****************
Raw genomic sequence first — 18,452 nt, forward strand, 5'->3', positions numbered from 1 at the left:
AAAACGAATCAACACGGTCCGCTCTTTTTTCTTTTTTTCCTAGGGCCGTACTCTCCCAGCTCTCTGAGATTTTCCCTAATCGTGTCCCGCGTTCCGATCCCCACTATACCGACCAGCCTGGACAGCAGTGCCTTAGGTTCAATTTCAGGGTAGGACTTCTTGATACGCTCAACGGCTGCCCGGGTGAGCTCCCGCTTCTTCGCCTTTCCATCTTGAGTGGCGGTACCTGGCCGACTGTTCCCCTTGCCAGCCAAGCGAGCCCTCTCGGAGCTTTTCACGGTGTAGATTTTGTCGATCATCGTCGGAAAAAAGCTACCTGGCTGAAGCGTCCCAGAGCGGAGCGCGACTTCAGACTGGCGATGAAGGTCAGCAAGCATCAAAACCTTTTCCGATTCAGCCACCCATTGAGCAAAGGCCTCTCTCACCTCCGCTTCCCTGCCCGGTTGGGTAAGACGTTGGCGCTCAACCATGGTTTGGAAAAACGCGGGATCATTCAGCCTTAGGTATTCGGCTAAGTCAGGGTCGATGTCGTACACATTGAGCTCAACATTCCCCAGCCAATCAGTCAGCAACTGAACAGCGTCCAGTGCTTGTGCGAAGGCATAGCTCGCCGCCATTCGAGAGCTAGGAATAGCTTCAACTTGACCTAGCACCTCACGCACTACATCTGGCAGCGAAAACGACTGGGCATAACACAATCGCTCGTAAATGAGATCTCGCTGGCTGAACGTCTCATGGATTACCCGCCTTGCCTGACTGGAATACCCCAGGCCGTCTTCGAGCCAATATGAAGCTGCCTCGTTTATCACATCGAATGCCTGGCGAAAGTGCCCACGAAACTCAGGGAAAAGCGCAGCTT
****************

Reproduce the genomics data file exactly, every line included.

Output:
Raw genomic sequence first — 18,452 nt, forward strand, 5'->3', positions numbered from 1 at the left:
AAAACGAATCAACACGGTCCGCTCTTTTTTCTTTTTTTCCTAGGGCCGTACTCTCCCAGCTCTCTGAGATTTTCCCTAATCGTGTCCCGCGTTCCGATCCCCACTATACCGACCAGCCTGGACAGCAGTGCCTTAGGTTCAATTTCAGGGTAGGACTTCTTGATACGCTCAACGGCTGCCCGGGTGAGCTCCCGCTTCTTCGCCTTTCCATCTTGAGTGGCGGTACCTGGCCGACTGTTCCCCTTGCCAGCCAAGCGAGCCCTCTCGGAGCTTTTCACGGTGTAGATTTTGTCGATCATCGTCGGAAAAAAGCTACCTGGCTGAAGCGTCCCAGAGCGGAGCGCGACTTCAGACTGGCGATGAAGGTCAGCAAGCATCAAAACCTTTTCCGATTCAGCCACCCATTGAGCAAAGGCCTCTCTCACCTCCGCTTCCCTGCCCGGTTGGGTAAGACGTTGGCGCTCAACCATGGTTTGGAAAAACGCGGGATCATTCAGCCTTAGGTATTCGGCTAAGTCAGGGTCGATGTCGTACACATTGAGCTCAACATTCCCCAGCCAATCAGTCAGCAACTGAACAGCGTCCAGTGCTTGTGCGAAGGCATAGCTCGCCGCCATTCGAGAGCTAGGAATAGCTTCAACTTGACCTAGCACCTCACGCACTACATCTGGCAGCGAAAACGACTGGGCATAACACAATCGCTCGTAAATGAGATCTCGCTGGCTGAACGTCTCATGGATTACCCGCCTTGCCTGACTGGAATACCCCAGGCCGTCTTCGAGCCAATATGAAGCTGCCTCGTTTATCACATCGAATGCCTGGCGAAAGTGCCCACGAAACTCAGGGAAAAGCGCAGCTT